Of course, students who add well but haven’t memorized their times tables can do the same. Fives are the easiest: 7 times 5 is… 5 (first finger up), 10 (second finger up), 15, 20, 25, 30, 35, and we stop when our 7th finger pops up.
So counting on our fingers is useful any time we’re trying to figure something that needs a repeated step. Perhaps the thing I want to figure can be memorized. But if I haven’t memorized it yet myself, the most efficient way to figure it will likely involve fingers. Learning math is a process. Young children can add 2 blocks and 3 blocks by touching each one and counting them together. At some point, they learn that they can imagine the blocks and count them by touching a different finger for each one. And those fingers are one of the first steps they take toward math’s power to generalize.
Like counting on your fingers, you can use a calculator or an abacus as a tool to help you figure out things you couldn’t figure completely on your own. In Japan, children can take special classes to learn how to use an abacus efficiently – later lessons involve imagining the abacus, so the tool moves into your mind. The students progress to moving the imaginary beads with their fingers. Calculators, unfortunately, are not so transparent, and can slip from being a useful exploration tool to becoming a crutch for the basic building blocks that were never internalized.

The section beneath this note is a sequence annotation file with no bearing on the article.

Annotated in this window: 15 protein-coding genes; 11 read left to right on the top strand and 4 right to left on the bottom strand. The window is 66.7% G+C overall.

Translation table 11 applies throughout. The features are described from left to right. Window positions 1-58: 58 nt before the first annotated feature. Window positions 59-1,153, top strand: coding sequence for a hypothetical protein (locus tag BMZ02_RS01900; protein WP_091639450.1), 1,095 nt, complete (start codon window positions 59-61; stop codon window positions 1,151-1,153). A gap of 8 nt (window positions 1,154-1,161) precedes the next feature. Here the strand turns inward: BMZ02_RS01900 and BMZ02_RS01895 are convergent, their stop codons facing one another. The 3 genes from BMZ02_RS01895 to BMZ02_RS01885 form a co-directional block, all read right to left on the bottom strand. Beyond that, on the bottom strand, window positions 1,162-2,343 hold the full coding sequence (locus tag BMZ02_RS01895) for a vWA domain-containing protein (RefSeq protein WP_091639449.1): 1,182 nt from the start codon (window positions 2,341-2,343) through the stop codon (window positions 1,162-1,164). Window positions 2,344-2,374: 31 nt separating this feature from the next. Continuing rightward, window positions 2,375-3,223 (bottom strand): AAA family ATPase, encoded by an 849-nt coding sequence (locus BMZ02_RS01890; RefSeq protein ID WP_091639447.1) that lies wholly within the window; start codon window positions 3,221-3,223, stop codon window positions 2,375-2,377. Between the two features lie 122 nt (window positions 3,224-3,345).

Although it’s useful, perhaps vital, to have those addition and multiplication facts internalized before approaching algebra, two much bigger barriers to student success are the beliefs many students have that they can’t learn math, and that it’s not important.
Just one answer, just one way?
In basketball, you only get points when your ball goes in the basket, but during practice a ball that wobbles on the rim and falls out can still be pretty exciting. It should be the same way with math – learning can be exciting, even when you haven’t arrived at a right answer. (It’s only later, when you’re programming the Mars lander, or calculating taxes, that right answers are vital.)